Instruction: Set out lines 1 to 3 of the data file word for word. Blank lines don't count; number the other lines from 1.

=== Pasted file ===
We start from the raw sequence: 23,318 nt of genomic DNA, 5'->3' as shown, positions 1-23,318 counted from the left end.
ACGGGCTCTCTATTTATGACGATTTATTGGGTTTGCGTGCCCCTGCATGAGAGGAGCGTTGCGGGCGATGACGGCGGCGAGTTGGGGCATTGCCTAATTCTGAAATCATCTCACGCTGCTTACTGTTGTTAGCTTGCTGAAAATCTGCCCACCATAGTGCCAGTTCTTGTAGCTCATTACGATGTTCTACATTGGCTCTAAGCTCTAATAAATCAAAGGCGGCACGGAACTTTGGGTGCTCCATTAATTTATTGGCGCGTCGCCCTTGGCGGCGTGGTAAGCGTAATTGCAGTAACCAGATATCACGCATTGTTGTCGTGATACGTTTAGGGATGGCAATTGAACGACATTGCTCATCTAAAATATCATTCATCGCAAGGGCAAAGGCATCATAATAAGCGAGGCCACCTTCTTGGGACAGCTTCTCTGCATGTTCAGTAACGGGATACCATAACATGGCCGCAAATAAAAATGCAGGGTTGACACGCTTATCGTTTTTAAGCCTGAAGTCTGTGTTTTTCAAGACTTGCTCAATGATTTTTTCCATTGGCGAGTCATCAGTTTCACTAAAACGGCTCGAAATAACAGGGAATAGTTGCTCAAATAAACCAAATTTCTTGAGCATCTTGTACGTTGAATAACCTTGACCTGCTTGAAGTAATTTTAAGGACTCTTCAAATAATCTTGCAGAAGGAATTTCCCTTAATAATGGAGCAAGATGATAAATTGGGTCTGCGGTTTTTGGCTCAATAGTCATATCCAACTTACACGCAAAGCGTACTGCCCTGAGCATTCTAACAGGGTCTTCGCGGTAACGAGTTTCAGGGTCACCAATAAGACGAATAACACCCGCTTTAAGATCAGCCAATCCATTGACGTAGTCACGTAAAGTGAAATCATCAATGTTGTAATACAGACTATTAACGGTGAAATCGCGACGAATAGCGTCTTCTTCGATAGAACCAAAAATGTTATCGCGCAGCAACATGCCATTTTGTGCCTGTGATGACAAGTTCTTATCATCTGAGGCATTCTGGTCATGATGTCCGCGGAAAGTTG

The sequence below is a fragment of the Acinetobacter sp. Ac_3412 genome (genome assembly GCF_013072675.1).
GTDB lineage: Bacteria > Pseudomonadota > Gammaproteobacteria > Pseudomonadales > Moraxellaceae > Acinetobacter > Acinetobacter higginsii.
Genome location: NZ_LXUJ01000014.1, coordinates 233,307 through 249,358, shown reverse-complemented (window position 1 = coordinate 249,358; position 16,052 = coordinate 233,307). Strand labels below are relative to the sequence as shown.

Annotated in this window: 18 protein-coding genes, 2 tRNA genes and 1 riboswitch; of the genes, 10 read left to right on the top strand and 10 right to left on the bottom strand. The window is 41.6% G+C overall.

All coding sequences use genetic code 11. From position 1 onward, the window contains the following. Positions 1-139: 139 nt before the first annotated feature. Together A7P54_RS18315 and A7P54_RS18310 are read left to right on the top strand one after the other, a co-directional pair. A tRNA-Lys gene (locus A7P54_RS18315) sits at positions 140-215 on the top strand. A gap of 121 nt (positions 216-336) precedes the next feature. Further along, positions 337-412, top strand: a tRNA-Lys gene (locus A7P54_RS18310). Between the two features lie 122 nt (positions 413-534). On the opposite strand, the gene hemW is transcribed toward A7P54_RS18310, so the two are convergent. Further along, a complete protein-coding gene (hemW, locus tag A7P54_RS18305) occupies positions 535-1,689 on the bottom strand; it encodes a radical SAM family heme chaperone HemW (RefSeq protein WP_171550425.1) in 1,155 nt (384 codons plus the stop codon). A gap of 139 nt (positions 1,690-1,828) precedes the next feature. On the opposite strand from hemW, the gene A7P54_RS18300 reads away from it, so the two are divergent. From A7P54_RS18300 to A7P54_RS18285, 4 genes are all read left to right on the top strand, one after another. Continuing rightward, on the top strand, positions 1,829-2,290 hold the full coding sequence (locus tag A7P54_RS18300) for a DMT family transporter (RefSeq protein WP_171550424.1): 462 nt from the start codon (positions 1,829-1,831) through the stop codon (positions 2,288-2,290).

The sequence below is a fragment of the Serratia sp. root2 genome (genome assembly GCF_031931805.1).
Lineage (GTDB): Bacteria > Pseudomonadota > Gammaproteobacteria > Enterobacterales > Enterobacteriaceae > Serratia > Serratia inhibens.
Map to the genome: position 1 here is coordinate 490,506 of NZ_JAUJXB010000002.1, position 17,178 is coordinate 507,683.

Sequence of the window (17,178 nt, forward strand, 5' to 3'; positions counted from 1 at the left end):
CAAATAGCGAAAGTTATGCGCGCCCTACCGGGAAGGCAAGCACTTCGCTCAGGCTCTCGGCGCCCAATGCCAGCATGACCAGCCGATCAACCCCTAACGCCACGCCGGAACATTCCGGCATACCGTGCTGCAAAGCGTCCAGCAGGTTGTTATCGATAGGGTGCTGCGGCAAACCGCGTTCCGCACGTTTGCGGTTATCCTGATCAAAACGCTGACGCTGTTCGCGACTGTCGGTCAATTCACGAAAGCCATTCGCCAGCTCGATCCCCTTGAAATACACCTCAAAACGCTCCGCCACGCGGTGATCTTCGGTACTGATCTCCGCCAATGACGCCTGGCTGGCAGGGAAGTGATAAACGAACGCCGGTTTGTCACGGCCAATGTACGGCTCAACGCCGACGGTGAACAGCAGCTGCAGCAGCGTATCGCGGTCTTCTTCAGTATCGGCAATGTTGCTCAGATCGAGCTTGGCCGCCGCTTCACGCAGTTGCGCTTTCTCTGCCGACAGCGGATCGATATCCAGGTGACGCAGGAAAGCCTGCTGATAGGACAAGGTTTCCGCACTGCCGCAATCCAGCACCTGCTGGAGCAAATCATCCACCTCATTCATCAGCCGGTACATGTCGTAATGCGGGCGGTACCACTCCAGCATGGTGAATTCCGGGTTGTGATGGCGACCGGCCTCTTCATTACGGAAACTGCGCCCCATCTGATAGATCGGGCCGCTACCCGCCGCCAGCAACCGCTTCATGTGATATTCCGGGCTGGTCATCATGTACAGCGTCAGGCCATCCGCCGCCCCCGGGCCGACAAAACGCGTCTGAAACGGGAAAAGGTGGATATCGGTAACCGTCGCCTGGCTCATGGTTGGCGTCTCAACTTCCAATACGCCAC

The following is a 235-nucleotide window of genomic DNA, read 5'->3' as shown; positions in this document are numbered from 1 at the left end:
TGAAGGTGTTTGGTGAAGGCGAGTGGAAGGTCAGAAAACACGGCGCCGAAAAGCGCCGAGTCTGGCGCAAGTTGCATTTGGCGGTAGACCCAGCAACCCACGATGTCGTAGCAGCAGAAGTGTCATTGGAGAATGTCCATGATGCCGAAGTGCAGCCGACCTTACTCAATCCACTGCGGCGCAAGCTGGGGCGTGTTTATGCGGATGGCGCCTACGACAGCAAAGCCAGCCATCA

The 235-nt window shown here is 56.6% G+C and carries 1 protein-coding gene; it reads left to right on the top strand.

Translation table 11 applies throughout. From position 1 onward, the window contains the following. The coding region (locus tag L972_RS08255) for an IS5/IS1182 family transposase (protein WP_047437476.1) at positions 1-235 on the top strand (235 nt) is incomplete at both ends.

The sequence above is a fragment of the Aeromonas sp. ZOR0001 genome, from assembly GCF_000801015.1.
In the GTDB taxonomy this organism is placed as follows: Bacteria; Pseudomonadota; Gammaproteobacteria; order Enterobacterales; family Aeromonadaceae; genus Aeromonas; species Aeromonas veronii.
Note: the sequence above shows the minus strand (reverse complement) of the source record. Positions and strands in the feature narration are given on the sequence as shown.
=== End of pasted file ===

We start from the raw sequence: 23,318 nt of genomic DNA, 5'->3' as shown, positions 1-23,318 counted from the left end.
ACGGGCTCTCTATTTATGACGATTTATTGGGTTTGCGTGCCCCTGCATGAGAGGAGCGTTGCGGGCGATGACGGCGGCGAGTTGGGGCATTGCCTAATTCTGAAATCATCTCACGCTGCTTACTGTTGTTAGCTTGCTGAAAATCTGCCCACCATAGTGCCAGTTCTTGTAGCTCATTACGATGTTCTACATTGGCTCTAAGCTCTAATAAATCAAAGGCGGCACGGAACTTTGGGTGCTCCATTAATTTATTGGCGCGTCGCCCTTGGCGGCGTGGTAAGCGTAATTGCAGTAACCAGATATCACGCATTGTTGTCGTGATACGTTTAGGGATGGCAATTGAACGACATTGCTCATCTAAAATATCATTCATCGCAAGGGCAAAGGCATCATAATAAGCGAGGCCACCTTCTTGGGACAGCTTCTCTGCATGTTCAGTAACGGGATACCATAACATGGCCGCAAATAAAAATGCAGGGTTGACACGCTTATCGTTTTTAAGCCTGAAGTCTGTGTTTTTCAAGACTTGCTCAATGATTTTTTCCATTGGCGAGTCATCAGTTTCACTAAAACGGCTCGAAATAACAGGGAATAGTTGCTCAAATAAACCAAATTTCTTGAGCATCTTGTACGTTGAATAACCTTGACCTGCTTGAAGTAATTTTAAGGACTCTTCAAATAATCTTGCAGAAGGAATTTCCCTTAATAATGGAGCAAGATGATAAATTGGGTCTGCGGTTTTTGGCTCAATAGTCATATCCAACTTACACGCAAAGCGTACTGCCCTGAGCATTCTAACAGGGTCTTCGCGGTAACGAGTTTCAGGGTCACCAATAAGACGAATAACACCCGCTTTAAGATCAGCCAATCCATTGACGTAGTCACGTAAAGTGAAATCATCAATGTTGTAATACAGACTATTAACGGTGAAATCGCGACGAATAGCGTCTTCTTCGATAGAACCAAAAATGTTATCGCGCAGCAACATGCCATTTTGTGCCTGTGATGACAAGTTCTTATCATCTGAGGCATTCTGGTCATGATGTCCGCGGAAAGTTG

The sequence below is a fragment of the Acinetobacter sp. Ac_3412 genome (genome assembly GCF_013072675.1).